Yeshiah Grabie

Guarantors for One Another

In early 1991, days before the United States’ January 15 deadline for an Iraqi withdrawal from Kuwait, an Israeli newspaper commented that war must be coming because Israelis are being nice to each other.

Hamas’ attack on Israel’s south has restored a global sense of Jewish solidarity. From the wide scale volunteerism across the Jewish sectors in Israel, to the hosting of families from the south by families in the center and north, to non-Israeli Jews offering financial and political support, it has revived a long held practice of Jews assisting other Jews in time of need, across geographic and internal divides, without central authority.

The Bible itself held the Israelites communally responsible. In the biblical story of the conquering of Canaan, the tribes of Reuben, Gad and Manasseh were required to contribute fighters despite their desire to remain east of the Jordan River. The Bible lists numerous rules to assist the marginalized. The idea of communal responsibility is perhaps best represented by the statement in the Babylonian Talmud Shavuot 39a, “the entire Jewish people are considered guarantors for one another.”

Dating back to antiquity, in peacetime, Jews assisted other Jews across borders. During the Second Temple Period, Jews across the provinces of the Roman Empire contributed a temple tax. After the temple was destroyed, Jews supported the Nasi, the prince, the designated representative of the broader community, and later supported the yeshivas in Babylon. But it is in time of need where the Jewish willingness to assist those in dire straits is truly notable.

In the Middle Ages, the community of Alexandria kept a dedicated fund for ransoming captives taken by pirates. Abraham ibn Daud’s Sefer HaQabbala tells a story of four rabbis collecting for the yeshivas in Babylon who were taken captive by pirates and each redeemed by different communities in North Africa. The Yeven Metzulah record of the Chmielnicki Uprising tells of 20,000 Jews being saved by the Jewish communities of Constantinople, Salonika and Venice.

Jews helped those who were expelled from their homelands. After the Alhambra Decree ordering the expulsion or conversion of Spain’s Jews, when Jews were forced to sell their assets at fire sale prices, robbed by the crews of vessels meant to bring them to safety or oppressed at their ports of disembarkation, per the account of an Italian Jew, the Jews of Northern Africa were very charitable to the expelled, and at Naples, the Jews gave the new arrivals food and arranged their dispersal to other communities and even Marranos there lent them money without interest. More than a century later, Jews who had lived as crypto-Jews were re-absorbed by the communities of Amsterdam and Hamburg.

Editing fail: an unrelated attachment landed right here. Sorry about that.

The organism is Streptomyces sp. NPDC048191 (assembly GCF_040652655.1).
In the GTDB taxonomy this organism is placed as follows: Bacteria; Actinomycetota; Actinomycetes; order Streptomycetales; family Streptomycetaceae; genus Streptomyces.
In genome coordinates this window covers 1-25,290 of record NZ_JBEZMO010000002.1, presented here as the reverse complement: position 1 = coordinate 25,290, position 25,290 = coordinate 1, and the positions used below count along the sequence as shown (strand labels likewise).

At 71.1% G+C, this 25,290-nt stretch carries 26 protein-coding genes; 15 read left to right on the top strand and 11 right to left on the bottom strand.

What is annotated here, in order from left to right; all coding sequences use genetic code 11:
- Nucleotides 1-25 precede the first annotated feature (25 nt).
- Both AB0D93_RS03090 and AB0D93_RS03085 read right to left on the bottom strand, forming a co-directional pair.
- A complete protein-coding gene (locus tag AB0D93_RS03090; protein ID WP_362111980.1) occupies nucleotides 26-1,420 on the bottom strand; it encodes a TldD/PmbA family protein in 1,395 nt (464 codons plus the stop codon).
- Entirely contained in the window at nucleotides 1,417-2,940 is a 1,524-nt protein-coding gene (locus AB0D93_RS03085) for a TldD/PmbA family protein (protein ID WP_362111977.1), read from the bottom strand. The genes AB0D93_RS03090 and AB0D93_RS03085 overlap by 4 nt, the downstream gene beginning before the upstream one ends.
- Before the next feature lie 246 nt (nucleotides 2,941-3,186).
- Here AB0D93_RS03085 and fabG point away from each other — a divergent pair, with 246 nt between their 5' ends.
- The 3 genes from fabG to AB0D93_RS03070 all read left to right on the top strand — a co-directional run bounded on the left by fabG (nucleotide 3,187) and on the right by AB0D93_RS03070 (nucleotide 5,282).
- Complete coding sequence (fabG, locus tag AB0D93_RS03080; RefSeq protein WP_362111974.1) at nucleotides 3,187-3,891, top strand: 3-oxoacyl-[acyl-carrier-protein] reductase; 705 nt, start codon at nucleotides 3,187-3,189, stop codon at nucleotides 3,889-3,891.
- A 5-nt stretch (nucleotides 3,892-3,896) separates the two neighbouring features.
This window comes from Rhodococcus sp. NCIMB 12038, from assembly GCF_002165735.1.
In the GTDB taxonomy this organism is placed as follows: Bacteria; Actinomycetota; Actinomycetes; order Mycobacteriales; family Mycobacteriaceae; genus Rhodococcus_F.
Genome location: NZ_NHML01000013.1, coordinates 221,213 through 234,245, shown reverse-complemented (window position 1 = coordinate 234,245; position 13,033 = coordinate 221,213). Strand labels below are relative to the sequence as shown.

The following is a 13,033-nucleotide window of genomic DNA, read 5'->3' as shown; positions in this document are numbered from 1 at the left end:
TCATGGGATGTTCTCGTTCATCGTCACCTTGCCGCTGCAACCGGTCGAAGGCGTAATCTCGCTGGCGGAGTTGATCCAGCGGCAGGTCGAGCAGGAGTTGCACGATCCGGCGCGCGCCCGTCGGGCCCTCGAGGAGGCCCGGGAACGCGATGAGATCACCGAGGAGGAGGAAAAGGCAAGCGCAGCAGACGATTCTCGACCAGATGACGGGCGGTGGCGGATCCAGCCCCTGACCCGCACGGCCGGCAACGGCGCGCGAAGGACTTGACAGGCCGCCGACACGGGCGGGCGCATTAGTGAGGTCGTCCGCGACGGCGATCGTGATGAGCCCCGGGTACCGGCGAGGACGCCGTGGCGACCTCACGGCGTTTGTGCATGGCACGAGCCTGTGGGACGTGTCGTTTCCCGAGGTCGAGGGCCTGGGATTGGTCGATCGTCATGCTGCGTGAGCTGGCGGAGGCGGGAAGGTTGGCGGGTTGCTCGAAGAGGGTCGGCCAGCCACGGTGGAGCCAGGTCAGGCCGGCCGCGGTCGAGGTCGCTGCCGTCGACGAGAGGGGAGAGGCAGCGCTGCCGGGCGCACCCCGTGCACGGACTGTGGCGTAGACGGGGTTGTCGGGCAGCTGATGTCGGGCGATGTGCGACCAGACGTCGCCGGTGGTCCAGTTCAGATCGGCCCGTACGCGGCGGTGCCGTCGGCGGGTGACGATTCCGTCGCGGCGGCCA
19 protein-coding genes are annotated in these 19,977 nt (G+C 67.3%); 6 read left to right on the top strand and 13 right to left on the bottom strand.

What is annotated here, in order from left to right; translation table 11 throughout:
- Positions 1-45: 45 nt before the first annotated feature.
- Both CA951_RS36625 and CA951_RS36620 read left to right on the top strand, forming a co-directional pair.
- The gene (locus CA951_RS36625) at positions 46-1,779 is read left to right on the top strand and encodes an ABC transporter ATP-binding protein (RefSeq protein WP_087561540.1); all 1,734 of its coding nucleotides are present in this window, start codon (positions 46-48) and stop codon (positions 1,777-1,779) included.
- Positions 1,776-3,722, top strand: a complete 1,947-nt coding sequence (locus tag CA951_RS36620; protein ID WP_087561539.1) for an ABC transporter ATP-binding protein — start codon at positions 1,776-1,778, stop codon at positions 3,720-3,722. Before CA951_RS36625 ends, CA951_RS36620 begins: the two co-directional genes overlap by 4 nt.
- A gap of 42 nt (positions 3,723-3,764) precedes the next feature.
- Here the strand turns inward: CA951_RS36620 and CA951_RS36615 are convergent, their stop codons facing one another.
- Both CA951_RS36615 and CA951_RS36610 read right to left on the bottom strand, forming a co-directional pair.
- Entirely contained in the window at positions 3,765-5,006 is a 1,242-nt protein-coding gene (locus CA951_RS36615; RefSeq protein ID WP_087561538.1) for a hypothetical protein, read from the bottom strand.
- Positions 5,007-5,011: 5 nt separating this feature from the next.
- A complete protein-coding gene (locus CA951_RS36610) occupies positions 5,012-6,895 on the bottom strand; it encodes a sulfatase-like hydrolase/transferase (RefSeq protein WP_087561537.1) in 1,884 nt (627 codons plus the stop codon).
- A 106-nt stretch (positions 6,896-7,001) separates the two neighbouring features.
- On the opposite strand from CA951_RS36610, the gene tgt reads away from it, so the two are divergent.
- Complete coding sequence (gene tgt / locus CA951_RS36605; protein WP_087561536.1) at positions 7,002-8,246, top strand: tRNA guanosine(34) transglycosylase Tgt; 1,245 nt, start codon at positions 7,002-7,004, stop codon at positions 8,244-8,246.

In more recent centuries, Jews have helped raise awareness and bring political pressure to bear on behalf of Jews facing injustices around the globe. The 1840 Damascus Blood Libel accusations galvanized the nascent American Jewish community and marked a watershed moment in Jewish engagement in political affairs, leading to the founding of the B’nai Brith organization. The Kishinev Pogrom in 1903 drew attention to the maltreatment of Jews in the Russian Empire and the Beilis Trial brought Jewish support from Europe and the United States on behalf of the accused.

The willingness to help other Jews has crossed internal divides. During the First Crusade, the Karaite Jewish community of Ashkelon helped arrange for the rescue of Jewish captives and books, including the Aleppo Codex that is today housed in the Israel Museum in Jerusalem, taken by Raymond of Toulouse. With the waves of mass immigration to the United States in 1881-1921 by Jews fleeing Eastern and Central Europe, Reform Jews in the United States helped the more traditional Eastern European Jews settle by providing assistance, including language instruction and job training, and even saved the Jewish Theological Seminary as an institution better designed to cater to the more traditionally inclined new Jewish immigrants. The American Joint Distribution Committee, originally established to provide aid to Jews in Palestine but then in Europe and later elsewhere, was a joint project of the Reform associated American Jewish Relief Committee, the Orthodox affiliated Central Relief Committee and the socialist People’s Relief Committee.

This historical aid was given despite structural barriers for assistance. It was provided without compulsion, with no central governing authority and a limited ability to tax. It was delivered across borders and linguistic barriers. It was only motivated by as sense of common purpose and peoplehood.

May this historical value, exemplified today, continue to be a source of strength and comfort in the difficult days ahead.

About the Author
Yeshiah Grabie is a trained economist and M&A professional who is leveraging his Wall St. skillsets and applying them in the field of Jewish history. He is the author of a blog on the weekly parshah and archaeology, geared towards a maximalist audience while staying true to the archaeological science, at
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